Currently I’m working through my library and improving the quality of the imbedded
album art images of my mp3 files


Frankly if I want “Lossless” playback I have the original (pressed) source media for 99% of my
collection I keep SOME uncompressed backups as “WAV” I maintain that HDD space is SO
cheap nowadays as to make the use of the various lossless compression codecs pointless
for the vast majority of people.

Let me put it this way… a 500gb HDD desktop drive (a WD blue) from either Newegg
or Tiger Direct is $40 (Note Free shipping from Newegg!) is $39.99 that’s almost exactly $0.08/gb

And considering further that even though a CD holds 702mb of data most audio CD’s contain an average
of about 500mb of music… (many considerably less) you can typically fit 1000 audio CD’s as WAV (not compressed at all) onto that 500gb drive. even if all those CD’s were full at 702mb you’d still get
almost 700 of them onto a 500gb drive…

Do you actually HAVE 1000 CD’s? Do you have 700?

Downloaded music I presume is already in a compressed form (most likely mp3, m4a, or m4p)

Now consider that you’ll often pay MORE (not on sale) for a 100disc spindle pack of DVD+R discs
that take MUCH longer to write to and MUCH longer to read from and only have at best, a 5 year
storage life for 100% data recovery and that only if you use good quality discs and the discs are
written on a good drive and you verify that another drive will read them…

Music that was downloaded as compressed media? ther is no point in doing anything other than saving it as what it already is, compressed audio. but backup, Backup, backup.

One of the forum moderators frequently says that files you only have one cpy of are files you are proving you don’t care about…


Some interesting stuff you have raised, Allan!

Yes, most of my albums I want to keep are from lossy sources; mp3 which are then burned onto CD for listening. I have about 220GB left on my external, so I think for the sake of argument, I might want to back up using WAVE. Flac doesnt seem to be an option in k3b… The ripping software im using, and if I want archiving, I want the best of the best - Right? No point backing up a DVD by downgrading it to a SVHS tape.

Bad analogy, I know. But quality is relatively similar; and I want exactly the same. Yes, I read that optical disks only last for a small amount of years; but then again optical media hasn’t been out for long enough to really test how long they last.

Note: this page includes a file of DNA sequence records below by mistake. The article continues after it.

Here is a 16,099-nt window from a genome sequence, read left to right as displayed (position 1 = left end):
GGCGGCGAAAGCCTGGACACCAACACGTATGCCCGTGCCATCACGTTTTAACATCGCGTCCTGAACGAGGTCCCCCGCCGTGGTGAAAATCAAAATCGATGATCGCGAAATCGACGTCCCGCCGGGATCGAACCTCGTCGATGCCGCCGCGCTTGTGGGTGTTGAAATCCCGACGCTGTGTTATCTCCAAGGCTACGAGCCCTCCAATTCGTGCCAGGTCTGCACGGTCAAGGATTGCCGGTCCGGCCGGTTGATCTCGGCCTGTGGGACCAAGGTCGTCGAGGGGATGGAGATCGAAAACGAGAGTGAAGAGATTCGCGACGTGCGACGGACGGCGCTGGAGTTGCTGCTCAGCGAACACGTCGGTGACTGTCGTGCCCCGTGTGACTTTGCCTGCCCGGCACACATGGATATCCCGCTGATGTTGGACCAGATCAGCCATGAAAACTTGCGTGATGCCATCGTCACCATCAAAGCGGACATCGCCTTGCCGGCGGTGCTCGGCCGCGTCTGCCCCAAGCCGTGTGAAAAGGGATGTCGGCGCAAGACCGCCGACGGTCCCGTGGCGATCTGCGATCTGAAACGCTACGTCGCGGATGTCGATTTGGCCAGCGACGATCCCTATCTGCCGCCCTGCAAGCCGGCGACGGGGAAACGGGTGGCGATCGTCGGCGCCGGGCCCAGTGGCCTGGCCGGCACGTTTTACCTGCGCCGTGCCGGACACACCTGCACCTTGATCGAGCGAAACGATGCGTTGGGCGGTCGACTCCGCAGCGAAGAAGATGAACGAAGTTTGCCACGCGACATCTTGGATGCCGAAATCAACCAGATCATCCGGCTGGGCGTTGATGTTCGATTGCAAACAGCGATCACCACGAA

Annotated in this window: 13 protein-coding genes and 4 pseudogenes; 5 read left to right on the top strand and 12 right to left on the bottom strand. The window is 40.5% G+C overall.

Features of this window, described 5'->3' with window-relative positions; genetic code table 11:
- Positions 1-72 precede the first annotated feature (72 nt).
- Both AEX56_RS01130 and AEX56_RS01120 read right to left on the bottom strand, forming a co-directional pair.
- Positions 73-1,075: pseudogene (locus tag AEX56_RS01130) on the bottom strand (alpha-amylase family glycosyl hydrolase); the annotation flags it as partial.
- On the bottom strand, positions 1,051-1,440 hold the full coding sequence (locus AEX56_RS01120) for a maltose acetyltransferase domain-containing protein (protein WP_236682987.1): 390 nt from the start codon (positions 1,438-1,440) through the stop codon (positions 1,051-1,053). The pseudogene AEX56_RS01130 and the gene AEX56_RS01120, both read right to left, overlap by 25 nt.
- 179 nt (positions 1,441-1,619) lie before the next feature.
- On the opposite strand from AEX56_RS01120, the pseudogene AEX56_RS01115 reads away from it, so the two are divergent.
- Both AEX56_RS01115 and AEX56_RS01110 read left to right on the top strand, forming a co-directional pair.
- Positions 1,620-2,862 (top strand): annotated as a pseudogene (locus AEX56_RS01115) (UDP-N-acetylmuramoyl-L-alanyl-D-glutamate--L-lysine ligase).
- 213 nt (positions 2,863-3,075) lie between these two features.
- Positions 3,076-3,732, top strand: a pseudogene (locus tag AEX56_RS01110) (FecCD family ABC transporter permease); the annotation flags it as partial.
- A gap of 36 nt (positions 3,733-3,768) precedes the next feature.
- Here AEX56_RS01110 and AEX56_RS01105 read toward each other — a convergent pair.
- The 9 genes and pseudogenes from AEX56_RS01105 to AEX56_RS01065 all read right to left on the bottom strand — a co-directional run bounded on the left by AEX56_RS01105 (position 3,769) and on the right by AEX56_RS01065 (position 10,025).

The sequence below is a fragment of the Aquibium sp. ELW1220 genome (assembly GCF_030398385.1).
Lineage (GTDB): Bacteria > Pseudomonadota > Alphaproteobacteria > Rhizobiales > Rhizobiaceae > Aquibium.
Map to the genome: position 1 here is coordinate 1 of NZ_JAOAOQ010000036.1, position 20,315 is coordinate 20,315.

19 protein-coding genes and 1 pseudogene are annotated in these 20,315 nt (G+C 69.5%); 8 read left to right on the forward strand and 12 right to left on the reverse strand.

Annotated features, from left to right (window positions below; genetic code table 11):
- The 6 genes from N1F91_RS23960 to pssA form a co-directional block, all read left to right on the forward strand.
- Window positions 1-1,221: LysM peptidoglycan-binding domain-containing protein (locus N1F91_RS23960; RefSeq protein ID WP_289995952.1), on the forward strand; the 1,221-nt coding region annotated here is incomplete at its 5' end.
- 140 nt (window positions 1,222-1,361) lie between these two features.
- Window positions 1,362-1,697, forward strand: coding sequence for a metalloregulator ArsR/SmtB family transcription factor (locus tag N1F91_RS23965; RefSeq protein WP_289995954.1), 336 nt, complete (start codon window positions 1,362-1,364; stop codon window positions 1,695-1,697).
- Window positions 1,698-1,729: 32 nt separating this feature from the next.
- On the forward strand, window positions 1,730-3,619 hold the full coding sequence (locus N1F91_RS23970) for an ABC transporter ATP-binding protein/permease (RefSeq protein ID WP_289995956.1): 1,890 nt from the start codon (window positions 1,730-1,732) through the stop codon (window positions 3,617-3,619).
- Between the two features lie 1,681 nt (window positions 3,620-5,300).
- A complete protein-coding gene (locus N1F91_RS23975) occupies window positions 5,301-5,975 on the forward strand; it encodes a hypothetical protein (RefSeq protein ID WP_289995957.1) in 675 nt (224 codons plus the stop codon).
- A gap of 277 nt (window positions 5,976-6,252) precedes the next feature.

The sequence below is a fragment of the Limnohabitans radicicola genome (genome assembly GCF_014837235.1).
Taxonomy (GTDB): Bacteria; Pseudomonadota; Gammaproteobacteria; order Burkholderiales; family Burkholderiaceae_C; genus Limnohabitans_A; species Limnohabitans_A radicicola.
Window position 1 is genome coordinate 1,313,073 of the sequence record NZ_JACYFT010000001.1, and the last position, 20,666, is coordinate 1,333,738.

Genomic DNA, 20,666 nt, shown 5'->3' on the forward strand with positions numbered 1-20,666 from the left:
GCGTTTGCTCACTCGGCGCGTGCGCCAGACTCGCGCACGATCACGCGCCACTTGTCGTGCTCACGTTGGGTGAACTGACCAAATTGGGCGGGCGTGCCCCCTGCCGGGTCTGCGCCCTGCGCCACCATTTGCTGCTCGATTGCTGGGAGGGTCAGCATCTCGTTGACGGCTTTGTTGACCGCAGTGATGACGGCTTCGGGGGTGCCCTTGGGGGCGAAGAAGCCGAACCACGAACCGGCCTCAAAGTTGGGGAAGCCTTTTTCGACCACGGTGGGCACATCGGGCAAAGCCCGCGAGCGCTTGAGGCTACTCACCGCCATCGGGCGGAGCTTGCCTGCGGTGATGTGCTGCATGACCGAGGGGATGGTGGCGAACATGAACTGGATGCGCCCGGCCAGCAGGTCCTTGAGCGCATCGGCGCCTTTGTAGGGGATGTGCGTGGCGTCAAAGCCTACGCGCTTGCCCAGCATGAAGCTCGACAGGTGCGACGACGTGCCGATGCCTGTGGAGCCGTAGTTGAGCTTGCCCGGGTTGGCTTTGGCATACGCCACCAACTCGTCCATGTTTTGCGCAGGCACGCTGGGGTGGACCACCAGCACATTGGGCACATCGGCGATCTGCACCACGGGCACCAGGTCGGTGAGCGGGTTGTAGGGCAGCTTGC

Cheers fellas anyway. Im off to back up a Jeff Wayne’s War of the Worlds :smiley:

Why would tere be a problem ! if drives both have dma enabled and device setting for external drive has optise for performnce set all should be good. That is i know with 720+ speed ide hard drives. Unknown for slower drives, why do the hard drive manufactures even still bother to make those slow drives (5200 etc) ?

Normaly i always use eac, a new eac i see has been released (taken a while coming). Extract to wave image with cue file, and have eac compress it to flac. Wonder if the new one now has crc compare and results for wave image. Would be nice since old one never seemed to work for that. Will try the new eac soon to find out.

Hey Chad B, just so it’s clear…When ripping a CD (yes ripping) to a lossless format like flac for instance, don’t be miss-led or buy into all the FUD…Some such don’t like they’re audio compressed, is all…They’re [I]feeling[/I] is that if it’s compressed then it no longer is identical to the original…Nonsense!!..Think of flac (lossless) as you would a .ZIP file…
Even with today’s HDD size/space it still makes sense to archive in a widely used lossless format like flac…You can easily decode/convert a flac->< to it’s original over-size wav…
Your choice, and nothing wrong with wav, but just wanted to clear up some of the misinformation and FUD that circulates around the forums from time to time…:wink:
Good luck!..

Indeed, one of the problems is so long as they SOUND the same… Than I will perfectly accept lossy files, and I realise if I rip all of my albums to WAV… It’s going to consume a mega load of room on my hard drive. I anticipate that I don’t have a lot of lee-way when it comes to wav ripping… Becuase the files are so huge!

Archiving mega files and for convience I prefer smaller files…

For example, the dilemma I have is to rip into OGG Vorbis. Even at maximum quality, it is about the third of the size it is with WAV. It still isin’t widely supported, and sounds better than the WAV file itself, IMHO! but I do encourage Open Source formats :stuck_out_tongue:

Finally, much of my downloaded albums are mp3 burns, and pretty decent ones at that, I am confused now… Would re-ripping the files lose quality even further? I’ve listened to both mp3 and wav files and I honestly can’t tell the difference, but I don’t want to rip into wav and think BOLLOX! I’ve ran outta room, you get me?

OGG Vorbis at maximum ripping is outstanding.